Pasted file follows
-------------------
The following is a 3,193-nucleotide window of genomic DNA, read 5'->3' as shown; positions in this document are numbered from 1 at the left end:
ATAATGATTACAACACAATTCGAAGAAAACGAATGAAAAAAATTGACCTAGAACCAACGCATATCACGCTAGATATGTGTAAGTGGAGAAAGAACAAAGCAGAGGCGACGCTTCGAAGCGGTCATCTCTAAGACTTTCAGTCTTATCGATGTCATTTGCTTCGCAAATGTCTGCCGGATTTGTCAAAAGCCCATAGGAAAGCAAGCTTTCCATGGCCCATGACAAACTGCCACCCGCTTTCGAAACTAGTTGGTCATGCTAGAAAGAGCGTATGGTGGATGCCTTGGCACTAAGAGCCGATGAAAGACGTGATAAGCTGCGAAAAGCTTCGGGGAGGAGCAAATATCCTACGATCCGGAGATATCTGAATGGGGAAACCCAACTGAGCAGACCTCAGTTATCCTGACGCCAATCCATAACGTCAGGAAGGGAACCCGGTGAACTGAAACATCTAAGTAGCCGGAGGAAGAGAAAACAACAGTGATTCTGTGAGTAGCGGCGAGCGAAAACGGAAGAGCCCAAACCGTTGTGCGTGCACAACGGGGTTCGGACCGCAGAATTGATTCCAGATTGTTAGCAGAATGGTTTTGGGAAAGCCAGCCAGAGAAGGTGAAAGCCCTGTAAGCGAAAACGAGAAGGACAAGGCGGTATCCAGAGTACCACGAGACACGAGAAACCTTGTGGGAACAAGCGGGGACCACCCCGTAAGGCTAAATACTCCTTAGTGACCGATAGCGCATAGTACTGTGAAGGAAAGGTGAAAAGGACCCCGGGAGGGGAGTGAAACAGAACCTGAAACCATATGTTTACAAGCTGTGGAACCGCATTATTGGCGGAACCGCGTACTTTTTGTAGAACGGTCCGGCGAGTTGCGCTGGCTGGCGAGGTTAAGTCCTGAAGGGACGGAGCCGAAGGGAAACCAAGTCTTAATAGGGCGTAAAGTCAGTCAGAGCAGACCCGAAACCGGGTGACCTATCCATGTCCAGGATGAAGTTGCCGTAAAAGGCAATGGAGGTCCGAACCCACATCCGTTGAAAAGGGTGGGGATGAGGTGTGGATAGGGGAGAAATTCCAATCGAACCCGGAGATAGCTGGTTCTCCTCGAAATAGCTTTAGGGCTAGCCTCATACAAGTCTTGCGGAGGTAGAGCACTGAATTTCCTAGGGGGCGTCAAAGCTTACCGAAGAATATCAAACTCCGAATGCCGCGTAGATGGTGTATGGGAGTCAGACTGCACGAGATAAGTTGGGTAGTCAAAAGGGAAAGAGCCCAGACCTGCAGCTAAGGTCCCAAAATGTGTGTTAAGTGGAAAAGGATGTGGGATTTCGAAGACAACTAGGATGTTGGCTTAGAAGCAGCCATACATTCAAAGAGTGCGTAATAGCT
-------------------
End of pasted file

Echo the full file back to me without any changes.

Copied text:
The following is a 3,193-nucleotide window of genomic DNA, read 5'->3' as shown; positions in this document are numbered from 1 at the left end:
ATAATGATTACAACACAATTCGAAGAAAACGAATGAAAAAAATTGACCTAGAACCAACGCATATCACGCTAGATATGTGTAAGTGGAGAAAGAACAAAGCAGAGGCGACGCTTCGAAGCGGTCATCTCTAAGACTTTCAGTCTTATCGATGTCATTTGCTTCGCAAATGTCTGCCGGATTTGTCAAAAGCCCATAGGAAAGCAAGCTTTCCATGGCCCATGACAAACTGCCACCCGCTTTCGAAACTAGTTGGTCATGCTAGAAAGAGCGTATGGTGGATGCCTTGGCACTAAGAGCCGATGAAAGACGTGATAAGCTGCGAAAAGCTTCGGGGAGGAGCAAATATCCTACGATCCGGAGATATCTGAATGGGGAAACCCAACTGAGCAGACCTCAGTTATCCTGACGCCAATCCATAACGTCAGGAAGGGAACCCGGTGAACTGAAACATCTAAGTAGCCGGAGGAAGAGAAAACAACAGTGATTCTGTGAGTAGCGGCGAGCGAAAACGGAAGAGCCCAAACCGTTGTGCGTGCACAACGGGGTTCGGACCGCAGAATTGATTCCAGATTGTTAGCAGAATGGTTTTGGGAAAGCCAGCCAGAGAAGGTGAAAGCCCTGTAAGCGAAAACGAGAAGGACAAGGCGGTATCCAGAGTACCACGAGACACGAGAAACCTTGTGGGAACAAGCGGGGACCACCCCGTAAGGCTAAATACTCCTTAGTGACCGATAGCGCATAGTACTGTGAAGGAAAGGTGAAAAGGACCCCGGGAGGGGAGTGAAACAGAACCTGAAACCATATGTTTACAAGCTGTGGAACCGCATTATTGGCGGAACCGCGTACTTTTTGTAGAACGGTCCGGCGAGTTGCGCTGGCTGGCGAGGTTAAGTCCTGAAGGGACGGAGCCGAAGGGAAACCAAGTCTTAATAGGGCGTAAAGTCAGTCAGAGCAGACCCGAAACCGGGTGACCTATCCATGTCCAGGATGAAGTTGCCGTAAAAGGCAATGGAGGTCCGAACCCACATCCGTTGAAAAGGGTGGGGATGAGGTGTGGATAGGGGAGAAATTCCAATCGAACCCGGAGATAGCTGGTTCTCCTCGAAATAGCTTTAGGGCTAGCCTCATACAAGTCTTGCGGAGGTAGAGCACTGAATTTCCTAGGGGGCGTCAAAGCTTACCGAAGAATATCAAACTCCGAATGCCGCGTAGATGGTGTATGGGAGTCAGACTGCACGAGATAAGTTGGGTAGTCAAAAGGGAAAGAGCCCAGACCTGCAGCTAAGGTCCCAAAATGTGTGTTAAGTGGAAAAGGATGTGGGATTTCGAAGACAACTAGGATGTTGGCTTAGAAGCAGCCATACATTCAAAGAGTGCGTAATAGCT